SCEMS Lecture - Emeritus Professor Wilfrid Prest
The great litigation decline: character, causes and consequences, 1689-1760
Drawing on research for the 1689-1760 volume of the Oxford history of the laws of England, this looks at one of the great puzzles of early modern social and legal history - the causes and consequences of the great 18th century litigation slump in England.
About the speaker
Wilfrid Prest was educated at the University of Melbourne (BA Hons.), and the University of Oxford (DPhil, Modern History); after a brief stint as publishing trainee in London, he came to a lectureship in the Department of History in 1966.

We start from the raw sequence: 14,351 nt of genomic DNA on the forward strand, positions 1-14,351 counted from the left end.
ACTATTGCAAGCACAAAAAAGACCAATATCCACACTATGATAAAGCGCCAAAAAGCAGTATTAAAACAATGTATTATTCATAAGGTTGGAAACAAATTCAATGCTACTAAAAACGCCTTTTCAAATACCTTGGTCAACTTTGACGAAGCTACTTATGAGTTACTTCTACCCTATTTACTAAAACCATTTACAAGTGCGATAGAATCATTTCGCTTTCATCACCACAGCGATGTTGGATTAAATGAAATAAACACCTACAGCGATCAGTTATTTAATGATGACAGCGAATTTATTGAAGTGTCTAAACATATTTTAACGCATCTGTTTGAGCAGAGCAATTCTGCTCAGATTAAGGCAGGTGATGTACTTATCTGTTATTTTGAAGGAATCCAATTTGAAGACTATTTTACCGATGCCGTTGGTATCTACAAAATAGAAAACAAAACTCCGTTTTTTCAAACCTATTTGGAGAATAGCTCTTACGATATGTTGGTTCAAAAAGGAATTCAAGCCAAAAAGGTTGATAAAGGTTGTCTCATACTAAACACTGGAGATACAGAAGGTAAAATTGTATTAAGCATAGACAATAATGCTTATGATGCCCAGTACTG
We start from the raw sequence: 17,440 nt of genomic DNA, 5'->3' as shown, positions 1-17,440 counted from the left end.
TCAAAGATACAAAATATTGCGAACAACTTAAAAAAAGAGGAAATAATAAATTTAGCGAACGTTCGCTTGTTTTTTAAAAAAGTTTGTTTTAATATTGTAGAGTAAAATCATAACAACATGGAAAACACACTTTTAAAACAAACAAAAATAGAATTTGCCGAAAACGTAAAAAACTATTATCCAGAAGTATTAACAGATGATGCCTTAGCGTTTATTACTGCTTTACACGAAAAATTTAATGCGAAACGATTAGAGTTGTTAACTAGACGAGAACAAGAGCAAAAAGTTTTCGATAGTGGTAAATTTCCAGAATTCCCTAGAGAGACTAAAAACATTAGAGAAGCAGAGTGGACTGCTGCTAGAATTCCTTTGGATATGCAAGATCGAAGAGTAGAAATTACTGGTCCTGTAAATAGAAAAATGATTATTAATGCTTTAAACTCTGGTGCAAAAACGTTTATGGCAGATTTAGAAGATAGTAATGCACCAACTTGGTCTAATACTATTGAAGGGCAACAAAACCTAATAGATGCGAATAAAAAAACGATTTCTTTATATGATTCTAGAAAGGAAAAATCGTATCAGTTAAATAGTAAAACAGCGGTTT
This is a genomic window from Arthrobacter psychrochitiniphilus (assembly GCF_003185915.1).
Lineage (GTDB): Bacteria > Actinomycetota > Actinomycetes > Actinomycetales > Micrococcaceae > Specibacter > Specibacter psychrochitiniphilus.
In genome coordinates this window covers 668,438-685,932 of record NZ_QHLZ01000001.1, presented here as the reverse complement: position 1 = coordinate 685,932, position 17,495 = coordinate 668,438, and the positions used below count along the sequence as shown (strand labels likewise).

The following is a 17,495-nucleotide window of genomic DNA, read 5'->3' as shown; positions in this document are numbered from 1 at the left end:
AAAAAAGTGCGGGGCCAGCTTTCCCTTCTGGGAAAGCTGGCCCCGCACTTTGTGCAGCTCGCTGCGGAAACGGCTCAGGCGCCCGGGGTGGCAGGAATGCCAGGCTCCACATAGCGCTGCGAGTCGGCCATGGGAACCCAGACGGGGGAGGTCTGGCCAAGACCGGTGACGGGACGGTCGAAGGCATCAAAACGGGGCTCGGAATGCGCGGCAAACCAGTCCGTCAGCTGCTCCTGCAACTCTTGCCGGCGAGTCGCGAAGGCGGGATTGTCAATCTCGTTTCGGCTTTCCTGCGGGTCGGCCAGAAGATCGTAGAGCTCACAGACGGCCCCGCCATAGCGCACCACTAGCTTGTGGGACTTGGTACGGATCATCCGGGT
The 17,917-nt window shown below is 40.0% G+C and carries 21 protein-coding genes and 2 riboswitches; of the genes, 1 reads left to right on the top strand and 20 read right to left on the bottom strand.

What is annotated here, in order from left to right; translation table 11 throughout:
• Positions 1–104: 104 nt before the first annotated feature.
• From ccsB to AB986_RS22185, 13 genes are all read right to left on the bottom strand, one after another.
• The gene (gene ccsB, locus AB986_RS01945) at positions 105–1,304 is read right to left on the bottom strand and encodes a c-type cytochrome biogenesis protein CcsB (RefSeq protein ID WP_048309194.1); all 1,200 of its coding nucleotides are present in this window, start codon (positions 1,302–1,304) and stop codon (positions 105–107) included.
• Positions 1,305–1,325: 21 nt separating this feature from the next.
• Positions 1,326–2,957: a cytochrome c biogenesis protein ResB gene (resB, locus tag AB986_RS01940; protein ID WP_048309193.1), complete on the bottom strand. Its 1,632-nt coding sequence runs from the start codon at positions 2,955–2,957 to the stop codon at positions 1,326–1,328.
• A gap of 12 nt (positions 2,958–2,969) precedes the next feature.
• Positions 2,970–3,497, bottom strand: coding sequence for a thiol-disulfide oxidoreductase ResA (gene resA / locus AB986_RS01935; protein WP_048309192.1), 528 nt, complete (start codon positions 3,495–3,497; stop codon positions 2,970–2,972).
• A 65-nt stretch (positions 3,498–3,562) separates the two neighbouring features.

Apart from two years as Assistant Professor at The Johns Hopkins University (1969-71), and visiting posts elsewhere (ANU, Cambridge, Oxford, Princeton, St Andrews), Prest taught and wrote history at Adelaide until 2002. He then took up an ARC Australian Professorial Fellowship, transferring to the Law School in 2003; his final academic appointment before retirement was as Professor of Law. He is currently Emeritus Professor and Visiting Research Fellow in History and in Law, a Fellow of Queen's College, University of Melbourne, the Australian Academy of the Humanities, the Academy of the Social Sciences in Australia, and the Royal Historical Society (UK), and a member of the Council of the Selden Society.
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